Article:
Flora & Ulysses : The Illuminated Adventures is the latest book from Kate DiCamillo, the Newbery award winning author who is beloved by kids and adults. DiCamillo, who has a knack for working with amazing illustrators like Chris Van Dusen, Bagram Ibatoulline, Timothy Basil Ering and Tony Fucile is paired perfectly with newcomer K.G. Campbell, who is already garnering much deserved awards and attention (scroll down for Campbell's latest picture book.) In fact, not realizing that the "Illuminated Adventures" part of the subtitle referred to a comic book series that Flora reads rather than the quantity of illustrations to be found in Flora & Ulysses : The Illuminated Adventures, I was a bit disappointed not to see more of Campbell's wonderful artwork between the covers.
Flora Belle Buckman, child of a divorced writer of romance novels, is a natural born cynic, her mother often tells her. While Flora may hate romance novels, she loves The Illuminated Adventures of the Amazing Incandesto!, a comic book series that she once read side by side with her father. The story of how the unassuming janitor, Alfred T. Slipper became the Amazing Incandesto is fantastic, and even better is a sensational section at the end of each comic book titles, TERRIBLE THINGS CAN HAPPEN TO YOU! and The Criminal Element. Beyond literary enjoyment, Flora lets the experiences of Incandesto and the advice offered at the back of his comic books guide and inform her experiences like it is the Boy Scout Handbook. This comes in oddly handy when a neighbor's new high-tech, high-powered vacuum, the Ulysses 2000X, runs amok in her backyard and suctions up a squirrel. Watching this from her bedroom window, Flora bursts into action and, using her comic book smarts, performs CPR on the squirrel.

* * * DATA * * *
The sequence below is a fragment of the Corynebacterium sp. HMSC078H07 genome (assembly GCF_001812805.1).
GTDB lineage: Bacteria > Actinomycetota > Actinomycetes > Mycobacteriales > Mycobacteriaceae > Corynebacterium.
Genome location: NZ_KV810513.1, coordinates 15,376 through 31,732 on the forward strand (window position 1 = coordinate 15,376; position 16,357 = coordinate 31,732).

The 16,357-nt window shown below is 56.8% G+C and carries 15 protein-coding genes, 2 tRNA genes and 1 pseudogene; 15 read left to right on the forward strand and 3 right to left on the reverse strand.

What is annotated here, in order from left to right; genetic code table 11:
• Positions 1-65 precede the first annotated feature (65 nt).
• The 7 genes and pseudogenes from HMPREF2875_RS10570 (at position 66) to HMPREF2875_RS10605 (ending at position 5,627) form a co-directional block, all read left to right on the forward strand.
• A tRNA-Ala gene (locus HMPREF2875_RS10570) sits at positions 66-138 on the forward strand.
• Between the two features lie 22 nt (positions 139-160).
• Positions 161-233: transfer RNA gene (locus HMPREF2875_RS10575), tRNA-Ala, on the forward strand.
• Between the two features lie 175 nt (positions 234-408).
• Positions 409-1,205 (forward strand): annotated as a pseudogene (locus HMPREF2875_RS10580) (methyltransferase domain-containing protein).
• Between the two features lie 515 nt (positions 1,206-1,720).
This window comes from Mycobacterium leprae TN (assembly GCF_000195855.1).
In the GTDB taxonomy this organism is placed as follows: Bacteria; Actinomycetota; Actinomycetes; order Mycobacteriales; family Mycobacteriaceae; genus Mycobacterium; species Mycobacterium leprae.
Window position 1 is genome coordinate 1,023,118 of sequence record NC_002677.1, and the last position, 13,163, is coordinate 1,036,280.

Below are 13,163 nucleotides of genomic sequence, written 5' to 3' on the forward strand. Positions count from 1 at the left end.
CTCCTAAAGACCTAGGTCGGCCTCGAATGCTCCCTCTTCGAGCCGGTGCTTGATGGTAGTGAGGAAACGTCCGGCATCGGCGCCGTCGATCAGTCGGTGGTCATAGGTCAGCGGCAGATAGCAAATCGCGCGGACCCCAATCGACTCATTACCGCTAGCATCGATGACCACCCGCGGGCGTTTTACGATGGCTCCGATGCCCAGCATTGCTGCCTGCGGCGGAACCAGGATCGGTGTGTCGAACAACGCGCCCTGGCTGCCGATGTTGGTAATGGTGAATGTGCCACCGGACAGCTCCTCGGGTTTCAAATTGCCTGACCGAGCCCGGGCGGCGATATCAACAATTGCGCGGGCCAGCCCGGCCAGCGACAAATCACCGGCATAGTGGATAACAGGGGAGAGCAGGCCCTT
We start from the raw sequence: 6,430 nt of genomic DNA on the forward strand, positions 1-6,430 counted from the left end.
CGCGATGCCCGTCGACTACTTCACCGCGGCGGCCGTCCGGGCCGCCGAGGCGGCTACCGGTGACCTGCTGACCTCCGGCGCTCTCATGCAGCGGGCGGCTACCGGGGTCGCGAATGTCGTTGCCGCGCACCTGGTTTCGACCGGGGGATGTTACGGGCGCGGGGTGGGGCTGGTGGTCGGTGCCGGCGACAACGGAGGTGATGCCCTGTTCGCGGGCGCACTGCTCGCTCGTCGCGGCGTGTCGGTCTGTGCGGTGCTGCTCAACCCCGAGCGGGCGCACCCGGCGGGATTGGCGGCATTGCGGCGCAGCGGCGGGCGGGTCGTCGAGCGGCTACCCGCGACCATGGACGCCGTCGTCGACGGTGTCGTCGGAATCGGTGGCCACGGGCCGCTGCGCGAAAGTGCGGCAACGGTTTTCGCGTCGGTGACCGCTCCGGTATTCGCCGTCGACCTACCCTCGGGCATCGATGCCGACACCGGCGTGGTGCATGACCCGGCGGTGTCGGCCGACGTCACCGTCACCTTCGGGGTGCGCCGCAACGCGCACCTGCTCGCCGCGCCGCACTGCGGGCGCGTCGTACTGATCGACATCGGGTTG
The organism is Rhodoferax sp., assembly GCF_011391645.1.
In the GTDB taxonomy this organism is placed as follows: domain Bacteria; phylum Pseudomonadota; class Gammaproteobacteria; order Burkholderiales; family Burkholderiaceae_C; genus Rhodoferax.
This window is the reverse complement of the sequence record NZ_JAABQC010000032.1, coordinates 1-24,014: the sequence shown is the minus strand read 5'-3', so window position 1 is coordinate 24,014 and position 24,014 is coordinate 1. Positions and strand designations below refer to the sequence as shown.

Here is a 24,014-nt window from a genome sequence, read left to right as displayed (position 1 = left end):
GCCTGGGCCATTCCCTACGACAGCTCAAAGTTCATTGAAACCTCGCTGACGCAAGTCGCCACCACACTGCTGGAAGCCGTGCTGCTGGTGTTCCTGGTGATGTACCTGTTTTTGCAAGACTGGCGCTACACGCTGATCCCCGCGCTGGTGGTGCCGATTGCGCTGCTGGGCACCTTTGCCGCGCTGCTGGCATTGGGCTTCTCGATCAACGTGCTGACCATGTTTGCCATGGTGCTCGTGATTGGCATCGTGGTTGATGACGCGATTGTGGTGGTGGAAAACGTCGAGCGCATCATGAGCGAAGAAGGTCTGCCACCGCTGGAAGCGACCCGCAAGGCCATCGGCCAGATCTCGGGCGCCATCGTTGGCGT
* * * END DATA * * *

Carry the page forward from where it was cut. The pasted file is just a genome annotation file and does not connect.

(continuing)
Not only does the squirrel spring back to life, he seems to have more life than before, including super-strength and the gift of flight, a new perspective on life and the ability to compose poetry and type it out. Because of her unique way of looking at things, Flora becomes convinced that Ulysses, for that is what she names the squirrel the moment she cradles his partially de-furred little body in her arms, is a superhero. And, like any superhero, Ulysses is nothing without an arch-nemesis. But, before we get to the nemesis, we are treated to a few special characters who round out the story like Tootie, the poerty loving neighbor who was gifted with the snazzy vacuum, her great-nephew William Spiver who insists on being addressed by his full name and is experiencing temporary, hysterical blindness because his mother sent him away. Then there is George Buckman, Flora's meek, accommodating father and his interesting, elderly neighbor, Dr. Meescham, a professor of philosophy who emigrated from the curious country of Blundermeecen. There is also Mr. Klaus, the manager of the Blixen Arms where Mr. Buckman lives and Dr. Meescham is his neighbor, and Mr. Klaus, the manager's vicious cat and Mary Ann, the little shepherdess who is also a porcelain lamp that was the first purchase Flora's mother made with the earnings from the publication of her first romance novel, a lamp that Flora is sure her mother loves more than her own daughter.